Taylor Metcalf & Madeline Cunningham
California College of the Arts


Margaret Ikeda, Evan Jones, & Adam Marcus
California College of the Arts



This innovative project pushes thinking in resilient design by taking a new approach to sea level rise: not by fighting it, but working with it. The attitude is animal-centric and non-confrontational and shows how architecture can adapt to an environment rather than control it. The students also consider the longevity of the project by showing a 100-year progression. The exploration of improving the relationship between nature and built environment is a complicated topic that is resolved impressively.



SubOrdinate explores architectural opportunities at the edge: where the city meets the San Francisco Bay and begins by recognizing the relationship of the edge between nature and human interventions and leverages it to produce resilient structures on the waterfront. These strategies often underestimate the power of nature and, consequently, architecture succumbs to natural effects. Inversely, the presence of architecture has altered naturally occurring systems. This recognition of the harsh relationship of human intervention upon natural ecologies drove extensive research into ecologically-optimized architectural substrates that are conducive to habituating marine life. The structures orient with no apparent concern for “up” or “down” as benthic communities inhabit the submerged underbellies as a new ocean floor. Tectonically, the architecture/nature duality is explored apart from traditional construction methods and utilizes fiber-reinforced polymer substrates -- a highly calibrated monolithic material commonly used in boat construction. The resulting project anchors itself far from the “waterfront typology” of concrete retaining walls and provokes a new conceptualization of aquatic resiliency. As the globe is faced with the real issue of climate change and sea level rise, SubOrdinate departs from traditionally patient resilient strategies, and instead, presents scalable opportunities that lie within the frictioned relationship between architecture and nature.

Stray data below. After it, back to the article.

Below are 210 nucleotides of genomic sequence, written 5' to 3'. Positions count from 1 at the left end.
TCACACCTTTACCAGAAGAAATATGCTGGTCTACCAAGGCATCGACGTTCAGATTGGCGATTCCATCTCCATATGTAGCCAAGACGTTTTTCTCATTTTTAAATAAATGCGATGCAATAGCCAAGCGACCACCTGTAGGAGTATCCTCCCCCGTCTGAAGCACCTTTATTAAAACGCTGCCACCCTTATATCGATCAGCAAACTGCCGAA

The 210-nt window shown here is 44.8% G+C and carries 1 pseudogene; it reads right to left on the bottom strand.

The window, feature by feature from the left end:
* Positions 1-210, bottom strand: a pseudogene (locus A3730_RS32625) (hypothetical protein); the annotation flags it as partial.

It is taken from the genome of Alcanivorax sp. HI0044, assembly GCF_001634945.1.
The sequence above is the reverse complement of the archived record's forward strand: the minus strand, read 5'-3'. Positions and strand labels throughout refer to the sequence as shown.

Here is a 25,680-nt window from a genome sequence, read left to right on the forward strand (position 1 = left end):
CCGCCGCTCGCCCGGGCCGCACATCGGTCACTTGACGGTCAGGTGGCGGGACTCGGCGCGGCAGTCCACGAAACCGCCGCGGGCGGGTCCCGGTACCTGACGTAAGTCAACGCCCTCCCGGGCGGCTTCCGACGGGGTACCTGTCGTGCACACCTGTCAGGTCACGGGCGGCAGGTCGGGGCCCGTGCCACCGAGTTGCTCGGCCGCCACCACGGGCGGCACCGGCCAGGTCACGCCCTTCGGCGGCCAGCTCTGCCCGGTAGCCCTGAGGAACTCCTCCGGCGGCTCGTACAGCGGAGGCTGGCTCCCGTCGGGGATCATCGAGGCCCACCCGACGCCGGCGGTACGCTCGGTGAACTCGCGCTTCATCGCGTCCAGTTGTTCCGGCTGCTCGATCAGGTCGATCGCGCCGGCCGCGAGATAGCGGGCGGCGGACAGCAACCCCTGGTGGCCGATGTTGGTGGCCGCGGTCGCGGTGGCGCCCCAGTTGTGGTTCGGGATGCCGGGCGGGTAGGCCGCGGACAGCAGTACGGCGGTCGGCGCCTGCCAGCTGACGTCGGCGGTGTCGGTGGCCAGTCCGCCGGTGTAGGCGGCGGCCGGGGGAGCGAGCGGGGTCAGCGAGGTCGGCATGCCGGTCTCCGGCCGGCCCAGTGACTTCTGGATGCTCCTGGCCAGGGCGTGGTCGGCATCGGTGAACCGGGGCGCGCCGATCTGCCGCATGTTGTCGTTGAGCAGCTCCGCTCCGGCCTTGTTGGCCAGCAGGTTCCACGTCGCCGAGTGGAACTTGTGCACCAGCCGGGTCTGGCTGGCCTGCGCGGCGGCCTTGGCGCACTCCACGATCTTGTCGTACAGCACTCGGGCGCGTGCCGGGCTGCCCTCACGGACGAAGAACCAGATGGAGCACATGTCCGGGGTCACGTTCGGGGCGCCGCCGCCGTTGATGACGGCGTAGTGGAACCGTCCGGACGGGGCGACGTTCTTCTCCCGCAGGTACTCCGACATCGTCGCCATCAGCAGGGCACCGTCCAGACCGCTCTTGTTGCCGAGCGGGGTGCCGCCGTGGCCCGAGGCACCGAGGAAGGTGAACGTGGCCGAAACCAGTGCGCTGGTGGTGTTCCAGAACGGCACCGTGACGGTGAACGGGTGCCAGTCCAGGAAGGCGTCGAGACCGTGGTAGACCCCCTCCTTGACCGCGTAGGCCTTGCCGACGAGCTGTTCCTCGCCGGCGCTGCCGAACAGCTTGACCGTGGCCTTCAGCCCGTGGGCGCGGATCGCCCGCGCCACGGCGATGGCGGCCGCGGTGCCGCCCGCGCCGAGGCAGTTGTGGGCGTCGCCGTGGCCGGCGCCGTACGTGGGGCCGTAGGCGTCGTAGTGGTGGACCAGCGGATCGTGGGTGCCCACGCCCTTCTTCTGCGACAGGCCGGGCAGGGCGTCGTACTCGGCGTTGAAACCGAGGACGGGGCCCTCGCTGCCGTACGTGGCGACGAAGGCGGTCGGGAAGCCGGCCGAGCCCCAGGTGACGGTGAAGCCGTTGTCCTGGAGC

SubOrdinate explores architectural opportunities at the edge: where the city meets the San Francisco Bay. As cities across the globe attempt to adapt to the uncertain implications of climate change, there is little doubt that rising ocean levels will have a tremendous impact on coastal cities worldwide, including those that line the San Francisco Bay. Traditionally, human interventions have attempted to contain the wrath of natural forces with no success; leaving our coastal shores vulnerable and quickly deteriorating. SubOrdinate proactively responds to the unforeseen effects of climate change, while addressing the failures of the traditional cycle, by reevaluating architecture’s role within the human vs. nature duality. The resulting relationship stages these two powers alongside one another, filling in with strengths where one may fall short. Architecture is no longer a manmade barrier intervening in the natural process and nature is no longer a destructive force, but jointly they are a platform for which nature and architecture may flourish in a symbiotic relationship. This project reimagines coastal resiliency by addressing ecological, systematic, and architectural resiliency. Through these three platforms, SubOrdinate, bridges the contentious gap between nature and architecture thus creating a new architecture that becomes a new nature.


The site departs from the banks of Middle Harbor Shoreline park and recalls the terminus of the Transcontinental Railroad buried below the water. This hidden piece of history reiterates the juxtaposition between nature and human intervention by separating a manmade salt marsh (6ft) and a dredged channel (50ft). The cluster of research and educational buildings straddling the jetty highlight the many conditions present along an ever-changing coastline. By setting the site out in the water, SubOrdinate becomes the destination for visitors as they move around the park. From the shore, visitors can see the different conditions, but as they move down the boardwalk they can learn why and how these conditions come to be.

The first two buildings welcome and introduce visitors to the existing ecological situation through auditoriums, galleries and aquariums. From here, visitors come face-to-face with the research that supports the facilities as they explore wet and dry laboratories. Where the buildings end, the journey is only beginning. The recreation building submerges visitors to continue their exploration below the waterline. The design introduces the public to the amazing ecosystems that exist above and below the San Francisco Bay.

Metric: Walk Score 7, Transit Score 0, Bike Score 73